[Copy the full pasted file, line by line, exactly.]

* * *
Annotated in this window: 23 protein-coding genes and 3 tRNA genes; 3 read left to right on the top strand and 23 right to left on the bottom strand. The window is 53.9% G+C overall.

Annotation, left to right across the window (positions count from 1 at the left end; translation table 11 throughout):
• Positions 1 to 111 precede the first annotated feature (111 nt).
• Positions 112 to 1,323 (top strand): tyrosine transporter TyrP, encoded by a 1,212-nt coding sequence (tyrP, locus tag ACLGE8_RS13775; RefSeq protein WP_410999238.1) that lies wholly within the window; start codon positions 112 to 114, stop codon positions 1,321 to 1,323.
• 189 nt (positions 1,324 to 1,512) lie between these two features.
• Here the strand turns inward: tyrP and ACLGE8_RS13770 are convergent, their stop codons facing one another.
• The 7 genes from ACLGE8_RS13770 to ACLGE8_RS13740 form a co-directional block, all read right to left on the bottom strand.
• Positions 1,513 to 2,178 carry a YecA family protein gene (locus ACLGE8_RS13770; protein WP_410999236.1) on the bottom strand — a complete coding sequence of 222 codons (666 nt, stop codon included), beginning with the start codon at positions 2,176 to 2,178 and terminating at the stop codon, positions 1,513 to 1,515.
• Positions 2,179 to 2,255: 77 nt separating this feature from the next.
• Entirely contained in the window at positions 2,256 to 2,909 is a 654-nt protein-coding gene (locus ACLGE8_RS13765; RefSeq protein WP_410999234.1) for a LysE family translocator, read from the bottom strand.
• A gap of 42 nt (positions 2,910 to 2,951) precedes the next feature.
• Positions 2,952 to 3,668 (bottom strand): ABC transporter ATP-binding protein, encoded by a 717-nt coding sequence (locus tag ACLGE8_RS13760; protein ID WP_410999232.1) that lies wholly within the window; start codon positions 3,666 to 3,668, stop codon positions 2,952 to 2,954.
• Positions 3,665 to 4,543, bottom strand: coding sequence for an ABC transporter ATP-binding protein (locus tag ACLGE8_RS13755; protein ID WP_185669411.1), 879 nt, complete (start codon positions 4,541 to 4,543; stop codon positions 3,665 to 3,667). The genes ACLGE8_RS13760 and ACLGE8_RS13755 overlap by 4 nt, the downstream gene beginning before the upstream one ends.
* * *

Annotated in this window: 23 protein-coding genes and 3 tRNA genes; 3 read left to right on the top strand and 23 right to left on the bottom strand. The window is 53.9% G+C overall.

Annotation, left to right across the window (positions count from 1 at the left end; translation table 11 throughout):
• Positions 1 to 111 precede the first annotated feature (111 nt).
• Positions 112 to 1,323 (top strand): tyrosine transporter TyrP, encoded by a 1,212-nt coding sequence (tyrP, locus tag ACLGE8_RS13775; RefSeq protein WP_410999238.1) that lies wholly within the window; start codon positions 112 to 114, stop codon positions 1,321 to 1,323.
• 189 nt (positions 1,324 to 1,512) lie between these two features.
• Here the strand turns inward: tyrP and ACLGE8_RS13770 are convergent, their stop codons facing one another.
• The 7 genes from ACLGE8_RS13770 to ACLGE8_RS13740 form a co-directional block, all read right to left on the bottom strand.
• Positions 1,513 to 2,178 carry a YecA family protein gene (locus ACLGE8_RS13770; protein WP_410999236.1) on the bottom strand — a complete coding sequence of 222 codons (666 nt, stop codon included), beginning with the start codon at positions 2,176 to 2,178 and terminating at the stop codon, positions 1,513 to 1,515.
• Positions 2,179 to 2,255: 77 nt separating this feature from the next.
• Entirely contained in the window at positions 2,256 to 2,909 is a 654-nt protein-coding gene (locus ACLGE8_RS13765; RefSeq protein WP_410999234.1) for a LysE family translocator, read from the bottom strand.
• A gap of 42 nt (positions 2,910 to 2,951) precedes the next feature.
• Positions 2,952 to 3,668 (bottom strand): ABC transporter ATP-binding protein, encoded by a 717-nt coding sequence (locus tag ACLGE8_RS13760; protein ID WP_410999232.1) that lies wholly within the window; start codon positions 3,666 to 3,668, stop codon positions 2,952 to 2,954.
• Positions 3,665 to 4,543, bottom strand: coding sequence for an ABC transporter ATP-binding protein (locus tag ACLGE8_RS13755; protein ID WP_185669411.1), 879 nt, complete (start codon positions 4,541 to 4,543; stop codon positions 3,665 to 3,667). The genes ACLGE8_RS13760 and ACLGE8_RS13755 overlap by 4 nt, the downstream gene beginning before the upstream one ends.